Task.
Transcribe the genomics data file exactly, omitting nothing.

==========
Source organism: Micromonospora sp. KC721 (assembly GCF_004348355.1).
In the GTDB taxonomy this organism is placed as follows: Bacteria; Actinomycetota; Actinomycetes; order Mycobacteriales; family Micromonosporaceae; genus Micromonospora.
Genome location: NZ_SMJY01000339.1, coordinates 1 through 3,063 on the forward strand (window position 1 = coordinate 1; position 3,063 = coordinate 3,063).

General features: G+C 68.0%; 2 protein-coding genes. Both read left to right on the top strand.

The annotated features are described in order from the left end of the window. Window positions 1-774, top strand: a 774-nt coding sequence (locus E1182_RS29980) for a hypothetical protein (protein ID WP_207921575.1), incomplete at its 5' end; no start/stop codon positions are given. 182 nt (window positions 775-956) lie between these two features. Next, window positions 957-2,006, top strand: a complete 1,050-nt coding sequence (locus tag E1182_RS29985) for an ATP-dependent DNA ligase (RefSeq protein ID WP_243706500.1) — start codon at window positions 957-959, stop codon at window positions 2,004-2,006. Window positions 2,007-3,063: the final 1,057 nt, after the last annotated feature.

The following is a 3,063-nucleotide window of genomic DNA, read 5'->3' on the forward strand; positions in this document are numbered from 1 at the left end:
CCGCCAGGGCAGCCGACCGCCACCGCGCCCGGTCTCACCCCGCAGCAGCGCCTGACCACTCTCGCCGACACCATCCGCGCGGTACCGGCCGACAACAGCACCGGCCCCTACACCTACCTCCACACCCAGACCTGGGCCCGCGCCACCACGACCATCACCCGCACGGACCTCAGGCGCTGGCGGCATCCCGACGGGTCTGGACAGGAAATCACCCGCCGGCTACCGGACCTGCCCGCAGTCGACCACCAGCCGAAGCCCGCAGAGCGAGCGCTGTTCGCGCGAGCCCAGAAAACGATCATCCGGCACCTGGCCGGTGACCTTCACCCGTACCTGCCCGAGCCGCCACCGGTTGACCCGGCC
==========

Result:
Source organism: Micromonospora sp. KC721 (assembly GCF_004348355.1).
In the GTDB taxonomy this organism is placed as follows: Bacteria; Actinomycetota; Actinomycetes; order Mycobacteriales; family Micromonosporaceae; genus Micromonospora.
Genome location: NZ_SMJY01000339.1, coordinates 1 through 3,063 on the forward strand (window position 1 = coordinate 1; position 3,063 = coordinate 3,063).

General features: G+C 68.0%; 2 protein-coding genes. Both read left to right on the top strand.

The annotated features are described in order from the left end of the window. Window positions 1-774, top strand: a 774-nt coding sequence (locus E1182_RS29980) for a hypothetical protein (protein ID WP_207921575.1), incomplete at its 5' end; no start/stop codon positions are given. 182 nt (window positions 775-956) lie between these two features. Next, window positions 957-2,006, top strand: a complete 1,050-nt coding sequence (locus tag E1182_RS29985) for an ATP-dependent DNA ligase (RefSeq protein ID WP_243706500.1) — start codon at window positions 957-959, stop codon at window positions 2,004-2,006. Window positions 2,007-3,063: the final 1,057 nt, after the last annotated feature.

The following is a 3,063-nucleotide window of genomic DNA, read 5'->3' on the forward strand; positions in this document are numbered from 1 at the left end:
CCGCCAGGGCAGCCGACCGCCACCGCGCCCGGTCTCACCCCGCAGCAGCGCCTGACCACTCTCGCCGACACCATCCGCGCGGTACCGGCCGACAACAGCACCGGCCCCTACACCTACCTCCACACCCAGACCTGGGCCCGCGCCACCACGACCATCACCCGCACGGACCTCAGGCGCTGGCGGCATCCCGACGGGTCTGGACAGGAAATCACCCGCCGGCTACCGGACCTGCCCGCAGTCGACCACCAGCCGAAGCCCGCAGAGCGAGCGCTGTTCGCGCGAGCCCAGAAAACGATCATCCGGCACCTGGCCGGTGACCTTCACCCGTACCTGCCCGAGCCGCCACCGGTTGACCCGGCC